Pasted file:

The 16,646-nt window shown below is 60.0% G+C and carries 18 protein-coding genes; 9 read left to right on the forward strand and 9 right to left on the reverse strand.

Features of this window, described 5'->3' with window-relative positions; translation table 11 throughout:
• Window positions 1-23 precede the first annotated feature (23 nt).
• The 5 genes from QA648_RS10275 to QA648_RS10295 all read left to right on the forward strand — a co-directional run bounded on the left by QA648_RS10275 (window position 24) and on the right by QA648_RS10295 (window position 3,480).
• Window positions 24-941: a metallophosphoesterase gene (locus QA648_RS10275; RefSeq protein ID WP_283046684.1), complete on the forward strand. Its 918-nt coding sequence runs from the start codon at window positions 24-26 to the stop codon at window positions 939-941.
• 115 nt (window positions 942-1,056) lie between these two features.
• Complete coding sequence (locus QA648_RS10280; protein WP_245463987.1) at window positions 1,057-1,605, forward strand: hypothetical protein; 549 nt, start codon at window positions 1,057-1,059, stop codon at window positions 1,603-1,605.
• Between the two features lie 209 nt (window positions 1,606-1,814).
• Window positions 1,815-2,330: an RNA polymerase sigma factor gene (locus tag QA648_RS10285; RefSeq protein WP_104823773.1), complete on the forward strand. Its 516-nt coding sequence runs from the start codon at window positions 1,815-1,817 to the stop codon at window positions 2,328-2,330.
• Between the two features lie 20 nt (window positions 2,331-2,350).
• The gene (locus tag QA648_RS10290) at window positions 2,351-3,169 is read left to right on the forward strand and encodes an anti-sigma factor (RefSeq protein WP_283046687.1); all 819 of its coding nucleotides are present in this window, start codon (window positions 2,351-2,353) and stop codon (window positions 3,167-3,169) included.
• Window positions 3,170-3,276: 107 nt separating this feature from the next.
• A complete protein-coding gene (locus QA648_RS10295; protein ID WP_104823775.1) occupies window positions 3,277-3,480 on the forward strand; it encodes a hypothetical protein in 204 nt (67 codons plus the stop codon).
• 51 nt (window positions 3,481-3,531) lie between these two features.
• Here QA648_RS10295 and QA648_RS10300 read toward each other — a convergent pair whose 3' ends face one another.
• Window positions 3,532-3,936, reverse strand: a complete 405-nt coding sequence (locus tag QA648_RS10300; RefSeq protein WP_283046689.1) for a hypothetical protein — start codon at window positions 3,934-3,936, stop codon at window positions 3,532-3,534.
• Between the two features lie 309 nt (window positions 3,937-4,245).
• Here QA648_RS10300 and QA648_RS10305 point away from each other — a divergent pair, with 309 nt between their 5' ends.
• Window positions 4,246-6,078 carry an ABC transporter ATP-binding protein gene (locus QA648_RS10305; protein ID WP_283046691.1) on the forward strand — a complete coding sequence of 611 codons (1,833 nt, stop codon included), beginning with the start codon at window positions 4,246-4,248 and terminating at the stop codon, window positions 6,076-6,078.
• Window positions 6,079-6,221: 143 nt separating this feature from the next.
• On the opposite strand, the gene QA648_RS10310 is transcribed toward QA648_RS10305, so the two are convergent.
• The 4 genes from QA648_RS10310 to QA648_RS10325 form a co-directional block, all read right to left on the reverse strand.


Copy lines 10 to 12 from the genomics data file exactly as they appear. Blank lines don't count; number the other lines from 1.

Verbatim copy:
• Between the two features lie 20 nt (window positions 2,331-2,350).
• The gene (locus tag QA648_RS10290) at window positions 2,351-3,169 is read left to right on the forward strand and encodes an anti-sigma factor (RefSeq protein WP_283046687.1); all 819 of its coding nucleotides are present in this window, start codon (window positions 2,351-2,353) and stop codon (window positions 3,167-3,169) included.
• Window positions 3,170-3,276: 107 nt separating this feature from the next.